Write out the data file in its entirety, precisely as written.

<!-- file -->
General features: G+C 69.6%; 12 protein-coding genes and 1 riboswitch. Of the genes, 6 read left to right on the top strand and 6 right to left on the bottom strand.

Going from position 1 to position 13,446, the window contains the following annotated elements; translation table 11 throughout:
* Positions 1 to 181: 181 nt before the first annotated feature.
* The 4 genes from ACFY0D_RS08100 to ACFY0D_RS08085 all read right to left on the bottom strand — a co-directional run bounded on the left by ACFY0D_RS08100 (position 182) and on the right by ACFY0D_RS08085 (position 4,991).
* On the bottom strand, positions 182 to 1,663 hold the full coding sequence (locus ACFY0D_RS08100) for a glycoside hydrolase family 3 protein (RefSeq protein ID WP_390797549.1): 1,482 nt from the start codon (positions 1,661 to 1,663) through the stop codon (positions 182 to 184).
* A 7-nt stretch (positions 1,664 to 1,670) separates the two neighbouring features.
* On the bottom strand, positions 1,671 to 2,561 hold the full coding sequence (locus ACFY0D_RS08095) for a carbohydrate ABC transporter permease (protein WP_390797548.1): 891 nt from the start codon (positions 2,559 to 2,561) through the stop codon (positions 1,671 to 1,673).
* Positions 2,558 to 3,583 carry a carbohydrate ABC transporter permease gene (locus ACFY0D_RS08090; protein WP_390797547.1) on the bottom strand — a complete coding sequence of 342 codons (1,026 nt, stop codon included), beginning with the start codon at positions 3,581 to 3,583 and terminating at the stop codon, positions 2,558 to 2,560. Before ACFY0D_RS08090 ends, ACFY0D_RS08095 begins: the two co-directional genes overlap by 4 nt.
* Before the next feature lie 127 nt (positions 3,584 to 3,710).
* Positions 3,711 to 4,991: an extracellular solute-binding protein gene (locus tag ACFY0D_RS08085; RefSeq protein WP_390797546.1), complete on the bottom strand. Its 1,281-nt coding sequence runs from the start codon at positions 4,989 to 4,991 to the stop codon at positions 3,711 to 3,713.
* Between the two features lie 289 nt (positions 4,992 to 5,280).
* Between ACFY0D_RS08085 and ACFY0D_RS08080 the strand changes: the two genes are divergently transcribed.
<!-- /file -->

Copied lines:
General features: G+C 69.6%; 12 protein-coding genes and 1 riboswitch. Of the genes, 6 read left to right on the top strand and 6 right to left on the bottom strand.

Going from position 1 to position 13,446, the window contains the following annotated elements; translation table 11 throughout:
* Positions 1 to 181: 181 nt before the first annotated feature.
* The 4 genes from ACFY0D_RS08100 to ACFY0D_RS08085 all read right to left on the bottom strand — a co-directional run bounded on the left by ACFY0D_RS08100 (position 182) and on the right by ACFY0D_RS08085 (position 4,991).
* On the bottom strand, positions 182 to 1,663 hold the full coding sequence (locus ACFY0D_RS08100) for a glycoside hydrolase family 3 protein (RefSeq protein ID WP_390797549.1): 1,482 nt from the start codon (positions 1,661 to 1,663) through the stop codon (positions 182 to 184).
* A 7-nt stretch (positions 1,664 to 1,670) separates the two neighbouring features.
* On the bottom strand, positions 1,671 to 2,561 hold the full coding sequence (locus ACFY0D_RS08095) for a carbohydrate ABC transporter permease (protein WP_390797548.1): 891 nt from the start codon (positions 2,559 to 2,561) through the stop codon (positions 1,671 to 1,673).
* Positions 2,558 to 3,583 carry a carbohydrate ABC transporter permease gene (locus ACFY0D_RS08090; protein WP_390797547.1) on the bottom strand — a complete coding sequence of 342 codons (1,026 nt, stop codon included), beginning with the start codon at positions 3,581 to 3,583 and terminating at the stop codon, positions 2,558 to 2,560. Before ACFY0D_RS08090 ends, ACFY0D_RS08095 begins: the two co-directional genes overlap by 4 nt.
* Before the next feature lie 127 nt (positions 3,584 to 3,710).
* Positions 3,711 to 4,991: an extracellular solute-binding protein gene (locus tag ACFY0D_RS08085; RefSeq protein WP_390797546.1), complete on the bottom strand. Its 1,281-nt coding sequence runs from the start codon at positions 4,989 to 4,991 to the stop codon at positions 3,711 to 3,713.
* Between the two features lie 289 nt (positions 4,992 to 5,280).
* Between ACFY0D_RS08085 and ACFY0D_RS08080 the strand changes: the two genes are divergently transcribed.